I believe more churches and more people are becoming more open to approaching doubt head on… even seeing it as a blessing. We have a long way to go, but I’m encouraged by that.

  • Writer's pictureJohn Kim

Mark 9:24 "I believe; help my unbelief."


My son Kyan recently asked “hey Apa… what’s that word the pastor used this weekend? Like when you’re not sure there is a god because you believe nothing can be known about the nature of god?”


“You mean agnostic?”


“Yeah. I think that’s what I am. I think I’m agnostic.”


He proceeded to lay out how, though he appreciated his Christian upbringing, he couldn’t logically understand how to prove anything about the existence of any god, let alone a specific god of a specific religion. I freaked out for a second, as questions about my parental efficacy flashed across my mind, but then I remembered that I had the same sorts of questions in my youth (though I was 14 and Kyan is only 11). My questions back then led me on a winding journey, that eventually led back to my faith, albeit with a more open-minded perspective than what I probably started with.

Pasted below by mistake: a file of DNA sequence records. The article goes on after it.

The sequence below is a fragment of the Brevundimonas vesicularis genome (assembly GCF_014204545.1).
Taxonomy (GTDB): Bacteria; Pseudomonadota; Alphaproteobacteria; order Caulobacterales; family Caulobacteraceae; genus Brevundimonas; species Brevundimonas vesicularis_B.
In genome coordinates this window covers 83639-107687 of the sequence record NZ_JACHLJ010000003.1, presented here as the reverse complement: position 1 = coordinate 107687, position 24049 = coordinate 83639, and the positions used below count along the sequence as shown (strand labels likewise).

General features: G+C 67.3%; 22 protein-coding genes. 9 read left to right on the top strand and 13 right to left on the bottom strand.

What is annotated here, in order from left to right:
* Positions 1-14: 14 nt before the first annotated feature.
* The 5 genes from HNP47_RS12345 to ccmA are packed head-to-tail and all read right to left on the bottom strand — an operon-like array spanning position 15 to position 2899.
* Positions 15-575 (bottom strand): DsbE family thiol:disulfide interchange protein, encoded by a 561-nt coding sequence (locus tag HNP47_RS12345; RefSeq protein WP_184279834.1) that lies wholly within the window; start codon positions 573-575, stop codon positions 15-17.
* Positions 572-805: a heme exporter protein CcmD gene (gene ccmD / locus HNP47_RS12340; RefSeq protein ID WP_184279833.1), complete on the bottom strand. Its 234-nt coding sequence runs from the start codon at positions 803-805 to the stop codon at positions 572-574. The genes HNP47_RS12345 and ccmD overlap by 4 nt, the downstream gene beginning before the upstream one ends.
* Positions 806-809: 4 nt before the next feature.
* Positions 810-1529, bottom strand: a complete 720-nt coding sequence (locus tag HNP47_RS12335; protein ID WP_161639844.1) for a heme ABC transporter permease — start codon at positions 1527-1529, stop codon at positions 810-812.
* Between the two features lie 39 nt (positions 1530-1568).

I called a few friends this week to discuss. My mentor Dave Gibbons told me that doubt is not necessarily a bad thing. He’s actually going through a sermon series on doubt now at his church @Newsong. Then I called another friend Jason Min, who told me that facing doubt is actually a core value of his church @CitizensLa.


I think I’m going to explore more about the role of doubt in faith in the days ahead. Given my dad’s passing, there are lots of questions floating around our household about the nature of God and the world He created. “If God exists, why do people have to die? Why do bad things happen to good people? How does he decide such different outcomes for people if he loves all his children?” Though catalyzed by Kyan’s somewhat startling comment, in an increasingly transparent, connected world, there is no doubt that we all need to figure out how to surface, address and maybe even encourage more questions about why we believe what we believe.